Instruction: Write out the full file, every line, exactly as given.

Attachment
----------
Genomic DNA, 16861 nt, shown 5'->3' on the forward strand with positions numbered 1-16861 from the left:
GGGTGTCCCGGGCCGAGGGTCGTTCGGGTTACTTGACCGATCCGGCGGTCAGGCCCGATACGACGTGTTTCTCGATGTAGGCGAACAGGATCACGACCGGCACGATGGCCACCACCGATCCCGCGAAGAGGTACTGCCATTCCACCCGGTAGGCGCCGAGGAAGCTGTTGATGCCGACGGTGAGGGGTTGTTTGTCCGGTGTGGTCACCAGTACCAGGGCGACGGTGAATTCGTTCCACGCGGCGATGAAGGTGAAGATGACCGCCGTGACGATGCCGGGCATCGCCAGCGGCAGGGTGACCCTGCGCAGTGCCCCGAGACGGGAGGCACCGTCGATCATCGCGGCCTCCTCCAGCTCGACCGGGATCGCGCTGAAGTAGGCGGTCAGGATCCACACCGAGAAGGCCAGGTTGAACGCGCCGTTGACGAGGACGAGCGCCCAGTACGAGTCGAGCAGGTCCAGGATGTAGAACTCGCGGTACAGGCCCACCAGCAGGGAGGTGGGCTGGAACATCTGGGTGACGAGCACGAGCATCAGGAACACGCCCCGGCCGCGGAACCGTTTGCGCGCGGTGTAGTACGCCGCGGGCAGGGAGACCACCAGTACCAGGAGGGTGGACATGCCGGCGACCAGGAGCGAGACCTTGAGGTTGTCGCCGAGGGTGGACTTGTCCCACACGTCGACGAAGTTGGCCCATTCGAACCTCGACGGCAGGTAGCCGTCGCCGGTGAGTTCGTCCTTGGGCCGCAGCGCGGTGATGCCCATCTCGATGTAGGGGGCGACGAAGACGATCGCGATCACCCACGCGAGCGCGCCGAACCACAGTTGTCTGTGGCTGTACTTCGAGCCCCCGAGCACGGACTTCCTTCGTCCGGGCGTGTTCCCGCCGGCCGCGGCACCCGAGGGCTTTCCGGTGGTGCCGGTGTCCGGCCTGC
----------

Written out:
Genomic DNA, 16861 nt, shown 5'->3' on the forward strand with positions numbered 1-16861 from the left:
GGGTGTCCCGGGCCGAGGGTCGTTCGGGTTACTTGACCGATCCGGCGGTCAGGCCCGATACGACGTGTTTCTCGATGTAGGCGAACAGGATCACGACCGGCACGATGGCCACCACCGATCCCGCGAAGAGGTACTGCCATTCCACCCGGTAGGCGCCGAGGAAGCTGTTGATGCCGACGGTGAGGGGTTGTTTGTCCGGTGTGGTCACCAGTACCAGGGCGACGGTGAATTCGTTCCACGCGGCGATGAAGGTGAAGATGACCGCCGTGACGATGCCGGGCATCGCCAGCGGCAGGGTGACCCTGCGCAGTGCCCCGAGACGGGAGGCACCGTCGATCATCGCGGCCTCCTCCAGCTCGACCGGGATCGCGCTGAAGTAGGCGGTCAGGATCCACACCGAGAAGGCCAGGTTGAACGCGCCGTTGACGAGGACGAGCGCCCAGTACGAGTCGAGCAGGTCCAGGATGTAGAACTCGCGGTACAGGCCCACCAGCAGGGAGGTGGGCTGGAACATCTGGGTGACGAGCACGAGCATCAGGAACACGCCCCGGCCGCGGAACCGTTTGCGCGCGGTGTAGTACGCCGCGGGCAGGGAGACCACCAGTACCAGGAGGGTGGACATGCCGGCGACCAGGAGCGAGACCTTGAGGTTGTCGCCGAGGGTGGACTTGTCCCACACGTCGACGAAGTTGGCCCATTCGAACCTCGACGGCAGGTAGCCGTCGCCGGTGAGTTCGTCCTTGGGCCGCAGCGCGGTGATGCCCATCTCGATGTAGGGGGCGACGAAGACGATCGCGATCACCCACGCGAGCGCGCCGAACCACAGTTGTCTGTGGCTGTACTTCGAGCCCCCGAGCACGGACTTCCTTCGTCCGGGCGTGTTCCCGCCGGCCGCGGCACCCGAGGGCTTTCCGGTGGTGCCGGTGTCCGGCCTGC